Judge Mehta enters the courtroom at 9:37 am to begin the hearing for the sentencing of Jessica Watkins.

Mehta begins by discussing the scheduling and order of the day, then begins the summary of the pertinent details of Watkins’ conviction, guideline enhancements, the charges, her behaviors that day, and following J6.

Watkins was not convicted of ‘Seditious Conspiracy,’ but was of the other two conspiracy charges.

DOJ Attorney Alexandra Hughes rises to request a “significant” length of imprisonment for Watkins, based on her behavior and inflammatory rhetoric on J6. Hughes reviews the fact she was active in recruiting others to join both her own militia but also the OKs. 

Watkins and the others she recruited brought weapons - which they left in Virginia - so DOJ asks for a “leadership enhancement” of her sentencing. They also ask for an enhancement based on the fact she deleted messages, chats, and apps from her phone following J6.

Watkins’ words on J6 were not only aggressive, inflammatory, (and exaggerated) - but she also was involved in that shoving scrum with MPD officers, so the DOJ also asks for the terrorism enhancement. (Watkins took full responsibility for those words and actions in the trial.)

Atty Jonathan Crisp rises to speak for Watkins, explaining that her words and actions ultimately had nothing to do - in context - with stopping the certification of the government. He also explains that she originally answered the call to join the OKs in DC as a “medic.”


Crisp reminds the court that Watkins was cooperative with the authorities in her arrest. That she voluntarily turned herself in. There was no manhunt. Multiple proffers were made in her cooperation. 

He argues against the enhancements based on her cooperation, and especially against the terrorism enhancement, based on the lack of evidence that she had any such ideals or actions.

Mehta again summarizes certain of Watkins’ behaviors that justify her and her coconspirators’ enhancements pertaining to leadership, as well as her participation in planning calls with Rhodes, and her rhetoric which shows her state of mind and preparedness for violence.

Mehta, similarly as in yesterday’s hearings, recites and reminds of many of Watkins’ most inflammatory rhetoric against the change of government to the Biden administration. He also reviews her recruitment efforts to her own militia and OKs.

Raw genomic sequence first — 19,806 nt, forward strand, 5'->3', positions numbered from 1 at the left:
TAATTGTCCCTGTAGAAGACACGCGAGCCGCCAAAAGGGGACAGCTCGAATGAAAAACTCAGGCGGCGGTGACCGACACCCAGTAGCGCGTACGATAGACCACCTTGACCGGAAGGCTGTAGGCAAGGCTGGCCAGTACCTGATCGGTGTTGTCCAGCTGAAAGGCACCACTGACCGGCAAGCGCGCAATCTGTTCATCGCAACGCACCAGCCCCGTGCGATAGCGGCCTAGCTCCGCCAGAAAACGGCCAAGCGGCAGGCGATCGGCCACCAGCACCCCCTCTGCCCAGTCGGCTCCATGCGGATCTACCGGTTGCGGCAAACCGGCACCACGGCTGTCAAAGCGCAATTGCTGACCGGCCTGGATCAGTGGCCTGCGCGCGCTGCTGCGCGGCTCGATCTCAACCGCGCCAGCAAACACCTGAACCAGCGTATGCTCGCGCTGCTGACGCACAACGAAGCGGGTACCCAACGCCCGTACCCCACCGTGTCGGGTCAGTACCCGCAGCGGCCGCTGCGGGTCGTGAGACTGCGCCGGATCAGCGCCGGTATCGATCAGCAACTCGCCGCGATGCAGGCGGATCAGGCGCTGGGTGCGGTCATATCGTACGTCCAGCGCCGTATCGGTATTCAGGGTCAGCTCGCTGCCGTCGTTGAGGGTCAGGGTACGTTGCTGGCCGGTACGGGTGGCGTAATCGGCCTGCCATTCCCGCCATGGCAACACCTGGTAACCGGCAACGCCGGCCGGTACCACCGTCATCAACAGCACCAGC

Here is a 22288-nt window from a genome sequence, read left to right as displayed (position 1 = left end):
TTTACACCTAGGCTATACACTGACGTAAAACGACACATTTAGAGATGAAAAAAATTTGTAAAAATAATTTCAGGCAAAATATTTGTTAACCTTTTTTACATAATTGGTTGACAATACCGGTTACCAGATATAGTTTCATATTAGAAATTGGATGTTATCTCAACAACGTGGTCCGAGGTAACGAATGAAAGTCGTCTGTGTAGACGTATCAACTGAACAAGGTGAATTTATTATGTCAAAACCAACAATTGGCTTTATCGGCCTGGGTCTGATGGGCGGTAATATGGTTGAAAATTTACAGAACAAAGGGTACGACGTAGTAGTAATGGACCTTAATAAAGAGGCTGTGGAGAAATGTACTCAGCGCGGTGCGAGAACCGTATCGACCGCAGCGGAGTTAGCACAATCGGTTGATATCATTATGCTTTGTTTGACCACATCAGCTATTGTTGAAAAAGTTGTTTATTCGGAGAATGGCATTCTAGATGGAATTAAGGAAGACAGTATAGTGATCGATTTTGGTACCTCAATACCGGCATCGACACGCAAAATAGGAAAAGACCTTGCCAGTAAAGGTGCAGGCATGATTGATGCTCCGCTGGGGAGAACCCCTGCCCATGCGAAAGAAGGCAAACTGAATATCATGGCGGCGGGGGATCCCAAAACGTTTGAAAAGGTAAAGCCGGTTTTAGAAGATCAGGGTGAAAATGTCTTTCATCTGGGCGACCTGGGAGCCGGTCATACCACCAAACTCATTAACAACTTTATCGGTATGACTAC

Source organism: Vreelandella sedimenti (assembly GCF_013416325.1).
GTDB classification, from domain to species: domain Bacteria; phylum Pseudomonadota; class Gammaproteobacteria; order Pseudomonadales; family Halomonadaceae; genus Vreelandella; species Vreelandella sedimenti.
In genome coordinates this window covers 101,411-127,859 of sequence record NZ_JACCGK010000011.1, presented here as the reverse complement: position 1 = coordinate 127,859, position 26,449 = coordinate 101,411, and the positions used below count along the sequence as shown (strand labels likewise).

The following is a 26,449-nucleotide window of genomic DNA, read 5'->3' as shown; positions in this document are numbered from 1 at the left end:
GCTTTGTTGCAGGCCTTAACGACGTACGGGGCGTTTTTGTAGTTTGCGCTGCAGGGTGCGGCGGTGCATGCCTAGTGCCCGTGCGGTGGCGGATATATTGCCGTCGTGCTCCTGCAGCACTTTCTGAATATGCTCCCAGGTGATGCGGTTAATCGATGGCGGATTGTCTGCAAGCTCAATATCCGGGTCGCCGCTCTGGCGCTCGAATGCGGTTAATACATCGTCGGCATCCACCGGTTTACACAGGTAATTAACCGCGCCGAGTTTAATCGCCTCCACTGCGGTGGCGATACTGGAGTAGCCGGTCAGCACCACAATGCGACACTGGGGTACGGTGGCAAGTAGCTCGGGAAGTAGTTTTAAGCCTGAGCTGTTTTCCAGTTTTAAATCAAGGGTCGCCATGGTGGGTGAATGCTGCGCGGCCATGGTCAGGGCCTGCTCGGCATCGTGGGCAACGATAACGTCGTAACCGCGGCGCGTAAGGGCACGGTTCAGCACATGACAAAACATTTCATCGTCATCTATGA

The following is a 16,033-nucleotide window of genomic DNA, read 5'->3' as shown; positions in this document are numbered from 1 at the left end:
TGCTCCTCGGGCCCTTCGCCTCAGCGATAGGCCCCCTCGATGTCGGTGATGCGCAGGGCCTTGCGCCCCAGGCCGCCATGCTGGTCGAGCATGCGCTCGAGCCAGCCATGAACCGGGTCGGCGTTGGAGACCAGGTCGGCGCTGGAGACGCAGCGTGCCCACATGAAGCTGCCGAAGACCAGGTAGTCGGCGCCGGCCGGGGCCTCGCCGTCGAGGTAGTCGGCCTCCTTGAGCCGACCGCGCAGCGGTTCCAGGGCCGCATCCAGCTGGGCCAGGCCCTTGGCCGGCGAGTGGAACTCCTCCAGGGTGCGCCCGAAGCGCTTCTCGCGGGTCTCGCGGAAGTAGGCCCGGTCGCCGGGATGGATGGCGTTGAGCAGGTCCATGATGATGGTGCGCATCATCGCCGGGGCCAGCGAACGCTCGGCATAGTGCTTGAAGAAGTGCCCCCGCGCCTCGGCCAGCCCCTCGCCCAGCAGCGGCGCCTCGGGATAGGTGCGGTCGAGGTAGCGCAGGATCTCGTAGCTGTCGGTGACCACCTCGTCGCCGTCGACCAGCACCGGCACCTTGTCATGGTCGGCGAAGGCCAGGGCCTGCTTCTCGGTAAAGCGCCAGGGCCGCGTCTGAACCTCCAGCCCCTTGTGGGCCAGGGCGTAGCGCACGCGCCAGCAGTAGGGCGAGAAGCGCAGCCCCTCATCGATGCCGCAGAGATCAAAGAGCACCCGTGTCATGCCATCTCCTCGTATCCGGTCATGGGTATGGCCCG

Mehta continues the review, including her participation in leadership planning and scheduling chats directly for J6 - including QRF, hotels, transport of weapons, etc. Then he goes into her specific leadership conduct on J6 itself.


Mehta agrees with the sentencing enhancement for obstruction, property damage, and physical injuries to officers. He also agrees with the enhancement for the interference of justice. Planning and preparation enhancement applies.

Mehta says she doesn’t rise to the level of either Rhodes or Meggs, but her leadership enhancement is justified by a preponderance of the evidence, given her actions directing her “sub-group.”

Because she deleted messages and apps, knowing she’d be investigated, she earned the enhancement for the interference of the administration of justice. She earned - by her intention to influence by force & intimidation - more enhancements.

Mehta references Crisp’s argument about her cooperation and admittance of her guilt in her personal actions during the trial. He states that she did not admit to a majority of the counts against her - including the conspiracy charges - and as a matter of law, the departure request doesn’t apply.

Mehta says he will take into account her cooperation during her arrest, but her military record will not be considered - considering she left under circumstances that were “no fault of her own.” And, there was nothing extraordinary about her service.

The guideline calculation for which he will be considering her sentencing will be 168 to 210 months. (14 to 17.5 years)

Mehta announces a short break.


Judge Mehta returns to the bench at 10:45 am and intros the government’s allocution. DOJ Atty Hughes begins by describing Watkins’ efforts to push against the police line in the hallway toward the Senate chamber.